The study of the solar corona plays a key role in understanding solar activity. Microwave imaging spectroscopy - measuring microwave spectra at every point on the solar disk (or image) - is the most promising method for studying the lower corona and the chromosphere-corona transition region. Solar microwave emission originates in the low corona and in the upper chromosphere and is produced both by thermal and non-thermal electrons. The main types of emission are bremsstrahlung, gyroresonance and gyrosynchrotron emission. The quiet Sun emission is dominated by the bremsstrahlung while the active region emission is due to the gyroresonance mechanism. The gyrosynchrotron emission is generated by non-thermal electrons during solar flares. Microwave emission spectra allow us to estimate the temperature and density of the plasma in active regions. Microwave spectroscopy of the solar corona is perhaps the only method for measuring the coronal magnetic field both for the quiet Sun and for transient events.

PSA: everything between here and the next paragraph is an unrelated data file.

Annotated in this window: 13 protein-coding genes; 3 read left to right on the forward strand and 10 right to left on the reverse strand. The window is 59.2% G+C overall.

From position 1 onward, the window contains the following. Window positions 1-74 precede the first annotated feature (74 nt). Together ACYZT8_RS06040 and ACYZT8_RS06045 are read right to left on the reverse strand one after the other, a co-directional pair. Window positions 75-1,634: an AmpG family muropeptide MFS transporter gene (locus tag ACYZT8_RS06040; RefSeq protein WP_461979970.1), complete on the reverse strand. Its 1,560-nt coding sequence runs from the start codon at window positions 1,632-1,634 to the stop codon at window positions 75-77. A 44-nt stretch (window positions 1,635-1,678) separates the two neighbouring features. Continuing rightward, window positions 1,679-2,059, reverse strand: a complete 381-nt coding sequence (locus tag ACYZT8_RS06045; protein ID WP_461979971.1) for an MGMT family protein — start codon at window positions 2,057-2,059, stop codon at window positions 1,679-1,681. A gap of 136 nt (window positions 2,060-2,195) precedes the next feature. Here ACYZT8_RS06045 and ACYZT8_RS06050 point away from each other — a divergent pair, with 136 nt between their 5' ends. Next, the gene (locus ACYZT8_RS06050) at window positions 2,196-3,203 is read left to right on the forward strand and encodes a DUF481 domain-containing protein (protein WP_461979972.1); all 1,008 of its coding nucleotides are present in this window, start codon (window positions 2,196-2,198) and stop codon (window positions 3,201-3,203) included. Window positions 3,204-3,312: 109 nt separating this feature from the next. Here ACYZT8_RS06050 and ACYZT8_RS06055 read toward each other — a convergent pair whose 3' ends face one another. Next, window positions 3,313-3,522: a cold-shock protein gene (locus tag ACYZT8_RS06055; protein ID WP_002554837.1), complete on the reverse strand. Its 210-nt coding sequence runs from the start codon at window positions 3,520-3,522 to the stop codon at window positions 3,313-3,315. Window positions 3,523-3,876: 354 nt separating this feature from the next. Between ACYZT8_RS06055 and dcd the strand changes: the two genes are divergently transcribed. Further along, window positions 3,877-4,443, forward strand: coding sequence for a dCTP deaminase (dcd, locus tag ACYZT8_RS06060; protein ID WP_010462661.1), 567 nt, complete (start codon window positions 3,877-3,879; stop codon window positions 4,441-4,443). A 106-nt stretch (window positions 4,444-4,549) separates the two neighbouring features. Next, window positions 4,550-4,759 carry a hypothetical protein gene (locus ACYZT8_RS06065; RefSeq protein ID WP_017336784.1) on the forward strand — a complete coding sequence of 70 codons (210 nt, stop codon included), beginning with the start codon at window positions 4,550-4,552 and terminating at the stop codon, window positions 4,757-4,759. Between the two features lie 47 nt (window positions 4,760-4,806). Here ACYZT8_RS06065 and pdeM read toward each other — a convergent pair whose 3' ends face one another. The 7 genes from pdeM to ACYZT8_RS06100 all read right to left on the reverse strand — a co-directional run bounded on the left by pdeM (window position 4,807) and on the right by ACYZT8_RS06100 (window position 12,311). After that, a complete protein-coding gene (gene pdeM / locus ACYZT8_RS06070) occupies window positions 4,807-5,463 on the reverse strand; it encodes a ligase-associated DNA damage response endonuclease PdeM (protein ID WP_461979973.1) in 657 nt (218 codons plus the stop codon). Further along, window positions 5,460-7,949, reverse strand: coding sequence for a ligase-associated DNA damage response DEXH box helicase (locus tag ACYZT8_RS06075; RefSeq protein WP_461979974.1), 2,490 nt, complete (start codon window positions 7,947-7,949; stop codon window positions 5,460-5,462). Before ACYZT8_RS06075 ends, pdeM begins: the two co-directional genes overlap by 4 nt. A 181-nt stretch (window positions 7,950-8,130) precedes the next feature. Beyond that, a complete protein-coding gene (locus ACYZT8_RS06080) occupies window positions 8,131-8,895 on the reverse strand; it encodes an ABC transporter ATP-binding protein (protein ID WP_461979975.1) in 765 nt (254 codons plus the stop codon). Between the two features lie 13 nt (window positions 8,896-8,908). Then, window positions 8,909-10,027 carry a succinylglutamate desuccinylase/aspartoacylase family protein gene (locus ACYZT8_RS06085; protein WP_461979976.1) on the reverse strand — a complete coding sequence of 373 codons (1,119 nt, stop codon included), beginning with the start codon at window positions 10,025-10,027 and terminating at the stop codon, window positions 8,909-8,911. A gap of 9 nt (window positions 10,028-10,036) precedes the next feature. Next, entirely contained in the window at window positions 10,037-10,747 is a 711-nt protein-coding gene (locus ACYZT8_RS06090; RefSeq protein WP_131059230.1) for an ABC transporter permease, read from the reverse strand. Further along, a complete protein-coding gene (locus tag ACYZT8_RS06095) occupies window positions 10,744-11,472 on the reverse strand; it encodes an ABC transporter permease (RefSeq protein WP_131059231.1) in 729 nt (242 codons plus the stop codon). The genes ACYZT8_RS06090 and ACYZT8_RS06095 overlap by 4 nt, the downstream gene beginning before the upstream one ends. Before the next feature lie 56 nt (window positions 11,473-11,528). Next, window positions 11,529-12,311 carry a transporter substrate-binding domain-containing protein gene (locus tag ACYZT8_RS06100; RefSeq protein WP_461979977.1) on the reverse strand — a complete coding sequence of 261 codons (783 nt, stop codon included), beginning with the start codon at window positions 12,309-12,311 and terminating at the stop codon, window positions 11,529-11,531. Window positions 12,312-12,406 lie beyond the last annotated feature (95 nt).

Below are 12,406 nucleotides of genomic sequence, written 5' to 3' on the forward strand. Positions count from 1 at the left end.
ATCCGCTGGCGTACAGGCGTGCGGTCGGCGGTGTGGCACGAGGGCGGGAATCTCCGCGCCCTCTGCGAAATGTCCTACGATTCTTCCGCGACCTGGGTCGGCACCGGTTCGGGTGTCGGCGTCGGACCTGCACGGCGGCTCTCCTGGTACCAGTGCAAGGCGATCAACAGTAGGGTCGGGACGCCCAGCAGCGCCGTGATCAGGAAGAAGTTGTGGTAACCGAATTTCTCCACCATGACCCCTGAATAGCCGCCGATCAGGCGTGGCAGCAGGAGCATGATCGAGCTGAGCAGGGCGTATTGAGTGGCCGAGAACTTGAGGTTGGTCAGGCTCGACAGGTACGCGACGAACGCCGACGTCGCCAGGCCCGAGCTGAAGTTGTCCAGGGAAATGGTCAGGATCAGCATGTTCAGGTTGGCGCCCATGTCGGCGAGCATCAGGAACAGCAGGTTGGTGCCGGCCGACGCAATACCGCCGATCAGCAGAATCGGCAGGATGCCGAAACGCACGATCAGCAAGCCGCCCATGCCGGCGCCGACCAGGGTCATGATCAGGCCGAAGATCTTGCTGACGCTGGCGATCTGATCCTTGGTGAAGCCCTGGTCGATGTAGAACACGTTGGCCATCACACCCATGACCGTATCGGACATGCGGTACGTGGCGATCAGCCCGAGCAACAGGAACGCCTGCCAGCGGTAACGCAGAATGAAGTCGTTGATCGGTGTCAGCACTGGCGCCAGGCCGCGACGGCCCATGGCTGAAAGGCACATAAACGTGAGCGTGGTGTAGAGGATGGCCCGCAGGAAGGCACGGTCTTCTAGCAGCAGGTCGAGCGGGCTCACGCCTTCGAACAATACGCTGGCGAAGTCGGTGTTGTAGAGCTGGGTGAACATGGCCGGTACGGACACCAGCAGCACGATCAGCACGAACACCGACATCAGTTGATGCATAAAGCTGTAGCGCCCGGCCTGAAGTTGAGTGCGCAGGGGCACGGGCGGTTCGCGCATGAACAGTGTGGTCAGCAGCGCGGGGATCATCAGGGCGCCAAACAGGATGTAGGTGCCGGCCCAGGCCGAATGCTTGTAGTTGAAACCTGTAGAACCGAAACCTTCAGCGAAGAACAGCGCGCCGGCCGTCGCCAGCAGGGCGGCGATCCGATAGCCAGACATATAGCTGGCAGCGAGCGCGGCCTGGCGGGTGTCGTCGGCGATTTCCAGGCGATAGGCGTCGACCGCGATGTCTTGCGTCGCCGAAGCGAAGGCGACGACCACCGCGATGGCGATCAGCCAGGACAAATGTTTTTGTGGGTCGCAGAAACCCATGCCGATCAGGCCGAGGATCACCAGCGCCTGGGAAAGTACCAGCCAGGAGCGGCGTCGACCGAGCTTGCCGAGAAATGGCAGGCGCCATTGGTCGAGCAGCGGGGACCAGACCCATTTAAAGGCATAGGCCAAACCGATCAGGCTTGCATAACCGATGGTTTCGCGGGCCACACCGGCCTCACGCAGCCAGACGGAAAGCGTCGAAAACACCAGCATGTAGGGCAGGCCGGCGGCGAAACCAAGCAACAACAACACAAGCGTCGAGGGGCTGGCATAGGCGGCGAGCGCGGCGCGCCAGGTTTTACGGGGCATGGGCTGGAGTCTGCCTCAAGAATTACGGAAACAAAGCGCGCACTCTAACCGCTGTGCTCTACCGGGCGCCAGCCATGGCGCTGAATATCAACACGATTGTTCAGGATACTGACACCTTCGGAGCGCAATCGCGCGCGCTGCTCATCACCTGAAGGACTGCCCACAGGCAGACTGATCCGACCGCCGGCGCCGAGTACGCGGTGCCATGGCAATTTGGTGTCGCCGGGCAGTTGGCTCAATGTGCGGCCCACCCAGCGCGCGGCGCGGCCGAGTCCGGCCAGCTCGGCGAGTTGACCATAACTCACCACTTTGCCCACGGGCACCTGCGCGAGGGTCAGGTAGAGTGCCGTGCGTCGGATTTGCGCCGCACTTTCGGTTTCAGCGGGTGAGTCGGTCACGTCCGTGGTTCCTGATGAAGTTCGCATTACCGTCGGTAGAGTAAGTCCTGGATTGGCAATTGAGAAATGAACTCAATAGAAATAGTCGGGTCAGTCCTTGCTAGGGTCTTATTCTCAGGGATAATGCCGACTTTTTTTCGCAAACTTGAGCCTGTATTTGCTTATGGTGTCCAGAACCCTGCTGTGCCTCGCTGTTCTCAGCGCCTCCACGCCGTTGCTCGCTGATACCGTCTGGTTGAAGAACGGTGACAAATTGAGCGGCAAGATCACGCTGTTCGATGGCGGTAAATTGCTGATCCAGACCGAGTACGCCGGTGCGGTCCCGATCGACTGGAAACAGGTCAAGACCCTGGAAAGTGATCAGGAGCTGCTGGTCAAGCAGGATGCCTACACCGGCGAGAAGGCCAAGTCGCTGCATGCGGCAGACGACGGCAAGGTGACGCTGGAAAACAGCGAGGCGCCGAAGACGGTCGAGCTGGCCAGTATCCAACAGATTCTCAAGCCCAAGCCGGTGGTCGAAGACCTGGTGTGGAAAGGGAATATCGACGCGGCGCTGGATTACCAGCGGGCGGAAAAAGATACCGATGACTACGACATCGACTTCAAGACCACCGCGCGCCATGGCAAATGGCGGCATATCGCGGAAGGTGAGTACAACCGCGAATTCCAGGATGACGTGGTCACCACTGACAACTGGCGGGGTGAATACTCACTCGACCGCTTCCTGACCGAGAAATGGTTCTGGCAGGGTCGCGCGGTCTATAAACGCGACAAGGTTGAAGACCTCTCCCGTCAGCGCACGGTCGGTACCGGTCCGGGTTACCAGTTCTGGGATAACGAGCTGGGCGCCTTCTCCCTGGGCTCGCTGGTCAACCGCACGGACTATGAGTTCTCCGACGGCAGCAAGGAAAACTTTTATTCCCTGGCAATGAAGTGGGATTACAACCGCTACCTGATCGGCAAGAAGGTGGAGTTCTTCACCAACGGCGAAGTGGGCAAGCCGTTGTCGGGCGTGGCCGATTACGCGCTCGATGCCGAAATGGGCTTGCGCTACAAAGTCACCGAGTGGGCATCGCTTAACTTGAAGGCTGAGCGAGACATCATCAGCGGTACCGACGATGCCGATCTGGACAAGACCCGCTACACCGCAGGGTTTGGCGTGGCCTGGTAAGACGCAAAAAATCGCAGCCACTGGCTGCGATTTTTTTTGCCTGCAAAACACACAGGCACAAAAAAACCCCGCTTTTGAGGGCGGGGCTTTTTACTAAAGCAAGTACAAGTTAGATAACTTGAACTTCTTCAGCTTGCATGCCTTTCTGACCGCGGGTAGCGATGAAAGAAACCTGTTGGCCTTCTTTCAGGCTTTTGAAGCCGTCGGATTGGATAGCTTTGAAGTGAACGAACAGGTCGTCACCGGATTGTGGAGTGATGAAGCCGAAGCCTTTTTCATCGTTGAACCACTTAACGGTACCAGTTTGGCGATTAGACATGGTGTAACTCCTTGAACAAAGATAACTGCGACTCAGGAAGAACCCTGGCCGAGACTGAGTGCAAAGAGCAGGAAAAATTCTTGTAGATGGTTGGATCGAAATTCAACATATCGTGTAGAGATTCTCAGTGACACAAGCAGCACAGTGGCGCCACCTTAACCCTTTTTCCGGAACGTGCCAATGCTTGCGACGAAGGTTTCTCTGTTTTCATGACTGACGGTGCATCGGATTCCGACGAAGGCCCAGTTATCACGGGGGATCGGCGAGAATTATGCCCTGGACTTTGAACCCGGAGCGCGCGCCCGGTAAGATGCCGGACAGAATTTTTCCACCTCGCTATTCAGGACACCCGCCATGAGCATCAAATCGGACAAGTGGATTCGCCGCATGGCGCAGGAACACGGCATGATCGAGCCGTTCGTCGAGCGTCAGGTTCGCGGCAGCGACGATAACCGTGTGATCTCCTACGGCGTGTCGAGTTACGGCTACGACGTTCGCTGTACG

The Siberian Radioheliograph (SRH), a new generation solar radio telescope, is described, and the first observations of solar activity in the broadband frequency range 3-24 GHz are presented. The estimation of the magnetic field scale length is presented. The scale length was estimated by using the SRH data - spectra of an active region emission in the frequency range 3-12 GHz.